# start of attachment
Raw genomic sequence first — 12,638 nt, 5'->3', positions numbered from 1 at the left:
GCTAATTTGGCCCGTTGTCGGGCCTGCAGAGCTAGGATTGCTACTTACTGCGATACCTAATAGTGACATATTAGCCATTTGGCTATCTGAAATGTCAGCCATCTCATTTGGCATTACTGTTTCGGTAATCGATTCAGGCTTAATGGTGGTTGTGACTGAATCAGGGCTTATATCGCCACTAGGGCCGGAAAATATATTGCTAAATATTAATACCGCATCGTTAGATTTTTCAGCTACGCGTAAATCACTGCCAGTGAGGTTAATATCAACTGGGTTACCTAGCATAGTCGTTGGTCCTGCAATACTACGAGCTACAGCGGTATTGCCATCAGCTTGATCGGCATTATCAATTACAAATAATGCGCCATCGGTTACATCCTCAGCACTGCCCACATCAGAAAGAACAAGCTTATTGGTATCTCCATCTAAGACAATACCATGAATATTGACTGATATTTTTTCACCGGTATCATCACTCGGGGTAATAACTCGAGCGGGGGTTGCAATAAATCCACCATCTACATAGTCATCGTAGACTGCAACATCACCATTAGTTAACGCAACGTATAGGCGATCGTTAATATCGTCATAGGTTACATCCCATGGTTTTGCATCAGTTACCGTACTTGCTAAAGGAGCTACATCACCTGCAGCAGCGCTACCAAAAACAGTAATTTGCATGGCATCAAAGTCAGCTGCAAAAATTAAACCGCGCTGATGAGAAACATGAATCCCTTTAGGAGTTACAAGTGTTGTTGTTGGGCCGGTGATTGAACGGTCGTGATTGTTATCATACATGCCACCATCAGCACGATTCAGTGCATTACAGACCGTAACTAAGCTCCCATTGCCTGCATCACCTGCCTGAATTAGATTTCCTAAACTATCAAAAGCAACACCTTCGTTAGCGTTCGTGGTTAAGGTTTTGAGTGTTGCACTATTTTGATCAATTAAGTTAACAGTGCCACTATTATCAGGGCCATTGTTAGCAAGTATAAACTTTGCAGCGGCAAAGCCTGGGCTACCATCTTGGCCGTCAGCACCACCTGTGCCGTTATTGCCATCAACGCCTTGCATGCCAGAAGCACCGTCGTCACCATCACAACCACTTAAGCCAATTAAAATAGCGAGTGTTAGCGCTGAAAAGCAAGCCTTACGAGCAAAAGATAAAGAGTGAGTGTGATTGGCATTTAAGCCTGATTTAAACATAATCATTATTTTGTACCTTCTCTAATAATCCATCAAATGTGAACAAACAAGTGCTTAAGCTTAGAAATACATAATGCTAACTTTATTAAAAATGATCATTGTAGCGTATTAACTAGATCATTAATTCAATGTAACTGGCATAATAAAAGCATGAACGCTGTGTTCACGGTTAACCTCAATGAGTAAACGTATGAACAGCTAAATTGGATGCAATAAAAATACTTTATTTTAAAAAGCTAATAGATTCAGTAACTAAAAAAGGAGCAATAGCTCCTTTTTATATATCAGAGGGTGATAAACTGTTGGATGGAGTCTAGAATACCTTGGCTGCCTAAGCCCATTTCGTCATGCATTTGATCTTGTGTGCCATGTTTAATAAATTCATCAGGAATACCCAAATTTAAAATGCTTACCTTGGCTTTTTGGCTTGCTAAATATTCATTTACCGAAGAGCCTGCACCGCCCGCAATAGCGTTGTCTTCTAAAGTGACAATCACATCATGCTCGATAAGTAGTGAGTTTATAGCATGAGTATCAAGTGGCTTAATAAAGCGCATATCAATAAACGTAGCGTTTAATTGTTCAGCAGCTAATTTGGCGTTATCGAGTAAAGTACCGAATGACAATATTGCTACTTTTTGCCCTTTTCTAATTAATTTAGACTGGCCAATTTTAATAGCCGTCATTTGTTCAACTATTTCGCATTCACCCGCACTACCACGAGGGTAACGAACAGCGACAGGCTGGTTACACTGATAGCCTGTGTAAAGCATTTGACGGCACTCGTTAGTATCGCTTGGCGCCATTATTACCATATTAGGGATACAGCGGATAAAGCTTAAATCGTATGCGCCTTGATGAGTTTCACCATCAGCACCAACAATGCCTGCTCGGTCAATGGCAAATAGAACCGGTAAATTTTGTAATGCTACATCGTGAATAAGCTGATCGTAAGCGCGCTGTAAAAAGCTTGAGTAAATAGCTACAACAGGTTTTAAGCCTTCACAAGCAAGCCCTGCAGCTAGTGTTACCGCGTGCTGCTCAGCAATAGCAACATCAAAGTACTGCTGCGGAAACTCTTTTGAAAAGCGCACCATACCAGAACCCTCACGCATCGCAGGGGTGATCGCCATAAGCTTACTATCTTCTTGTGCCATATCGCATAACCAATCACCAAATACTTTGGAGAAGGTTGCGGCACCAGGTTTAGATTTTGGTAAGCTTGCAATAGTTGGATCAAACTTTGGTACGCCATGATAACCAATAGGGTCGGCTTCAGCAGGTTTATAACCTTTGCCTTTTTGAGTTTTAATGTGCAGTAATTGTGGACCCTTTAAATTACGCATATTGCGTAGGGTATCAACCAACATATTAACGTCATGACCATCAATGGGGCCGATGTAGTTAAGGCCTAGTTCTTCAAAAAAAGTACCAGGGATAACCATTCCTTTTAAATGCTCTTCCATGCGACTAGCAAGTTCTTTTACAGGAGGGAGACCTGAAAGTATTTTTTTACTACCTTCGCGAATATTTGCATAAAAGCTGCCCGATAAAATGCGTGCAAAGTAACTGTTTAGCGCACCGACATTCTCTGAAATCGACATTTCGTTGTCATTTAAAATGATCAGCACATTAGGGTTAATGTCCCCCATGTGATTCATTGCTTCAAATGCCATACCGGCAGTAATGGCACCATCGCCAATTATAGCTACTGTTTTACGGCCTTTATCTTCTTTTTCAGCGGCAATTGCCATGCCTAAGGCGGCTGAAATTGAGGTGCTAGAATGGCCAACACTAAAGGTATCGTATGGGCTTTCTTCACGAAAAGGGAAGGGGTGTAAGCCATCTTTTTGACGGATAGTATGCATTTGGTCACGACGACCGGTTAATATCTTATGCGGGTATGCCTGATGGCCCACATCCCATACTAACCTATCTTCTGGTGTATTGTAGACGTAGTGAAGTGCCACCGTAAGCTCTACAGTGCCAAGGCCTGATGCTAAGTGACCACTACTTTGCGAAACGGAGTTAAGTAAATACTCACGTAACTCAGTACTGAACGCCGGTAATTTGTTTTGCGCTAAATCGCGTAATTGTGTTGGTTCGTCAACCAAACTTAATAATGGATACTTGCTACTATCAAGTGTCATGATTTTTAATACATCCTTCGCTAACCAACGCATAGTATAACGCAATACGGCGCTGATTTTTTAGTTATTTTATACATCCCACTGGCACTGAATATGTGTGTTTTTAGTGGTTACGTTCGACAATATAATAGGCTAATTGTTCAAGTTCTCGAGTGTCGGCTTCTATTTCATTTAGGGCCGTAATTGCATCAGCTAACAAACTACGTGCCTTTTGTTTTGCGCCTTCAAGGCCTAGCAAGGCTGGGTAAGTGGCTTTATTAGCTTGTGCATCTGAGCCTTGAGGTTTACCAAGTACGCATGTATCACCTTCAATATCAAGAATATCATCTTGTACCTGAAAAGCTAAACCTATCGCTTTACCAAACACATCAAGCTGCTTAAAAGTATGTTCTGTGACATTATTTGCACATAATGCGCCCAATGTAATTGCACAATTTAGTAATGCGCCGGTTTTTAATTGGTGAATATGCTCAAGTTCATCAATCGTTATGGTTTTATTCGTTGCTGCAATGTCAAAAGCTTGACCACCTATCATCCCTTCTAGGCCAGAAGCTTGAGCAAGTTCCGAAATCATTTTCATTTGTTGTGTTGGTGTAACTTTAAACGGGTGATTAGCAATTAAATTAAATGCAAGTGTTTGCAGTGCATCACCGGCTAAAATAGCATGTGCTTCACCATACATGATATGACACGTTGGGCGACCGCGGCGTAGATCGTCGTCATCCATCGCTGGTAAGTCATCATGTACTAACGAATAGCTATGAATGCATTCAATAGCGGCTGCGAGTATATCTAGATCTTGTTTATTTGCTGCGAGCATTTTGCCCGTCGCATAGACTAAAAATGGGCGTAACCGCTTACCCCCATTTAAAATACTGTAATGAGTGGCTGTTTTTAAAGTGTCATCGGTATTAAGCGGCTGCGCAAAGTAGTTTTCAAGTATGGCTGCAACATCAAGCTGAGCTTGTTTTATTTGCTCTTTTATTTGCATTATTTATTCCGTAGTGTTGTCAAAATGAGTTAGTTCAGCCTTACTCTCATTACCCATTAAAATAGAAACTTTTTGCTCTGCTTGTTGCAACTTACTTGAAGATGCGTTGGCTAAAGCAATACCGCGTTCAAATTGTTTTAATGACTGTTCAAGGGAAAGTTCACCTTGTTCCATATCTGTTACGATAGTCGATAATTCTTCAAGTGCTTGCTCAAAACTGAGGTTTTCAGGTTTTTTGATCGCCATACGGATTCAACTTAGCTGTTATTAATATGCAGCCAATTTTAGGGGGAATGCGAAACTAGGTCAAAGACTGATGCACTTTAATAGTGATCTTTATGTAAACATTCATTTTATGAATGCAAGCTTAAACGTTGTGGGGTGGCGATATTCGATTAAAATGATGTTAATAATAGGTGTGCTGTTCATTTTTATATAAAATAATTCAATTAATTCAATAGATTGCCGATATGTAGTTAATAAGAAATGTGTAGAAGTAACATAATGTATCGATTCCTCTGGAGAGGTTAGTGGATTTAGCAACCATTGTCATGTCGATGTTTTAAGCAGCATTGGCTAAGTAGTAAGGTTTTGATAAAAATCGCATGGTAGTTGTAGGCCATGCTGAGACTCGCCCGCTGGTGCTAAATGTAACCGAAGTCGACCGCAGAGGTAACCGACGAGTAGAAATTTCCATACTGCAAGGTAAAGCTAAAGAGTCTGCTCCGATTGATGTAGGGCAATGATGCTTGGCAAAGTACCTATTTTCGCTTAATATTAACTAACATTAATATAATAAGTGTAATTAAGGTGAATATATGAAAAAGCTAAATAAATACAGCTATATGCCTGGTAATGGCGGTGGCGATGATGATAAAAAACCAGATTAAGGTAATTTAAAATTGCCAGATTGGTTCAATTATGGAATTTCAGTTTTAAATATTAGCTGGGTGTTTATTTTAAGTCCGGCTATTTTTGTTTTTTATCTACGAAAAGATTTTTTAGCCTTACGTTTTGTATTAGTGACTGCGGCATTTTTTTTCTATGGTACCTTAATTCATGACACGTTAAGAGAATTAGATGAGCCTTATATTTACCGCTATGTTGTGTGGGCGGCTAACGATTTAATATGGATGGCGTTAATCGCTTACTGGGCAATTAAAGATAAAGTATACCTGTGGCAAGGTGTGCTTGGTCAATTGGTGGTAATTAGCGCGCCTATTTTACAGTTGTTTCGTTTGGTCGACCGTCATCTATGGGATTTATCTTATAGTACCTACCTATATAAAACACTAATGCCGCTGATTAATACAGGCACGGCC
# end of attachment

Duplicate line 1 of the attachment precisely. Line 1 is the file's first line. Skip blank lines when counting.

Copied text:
Raw genomic sequence first — 12,638 nt, 5'->3', positions numbered from 1 at the left: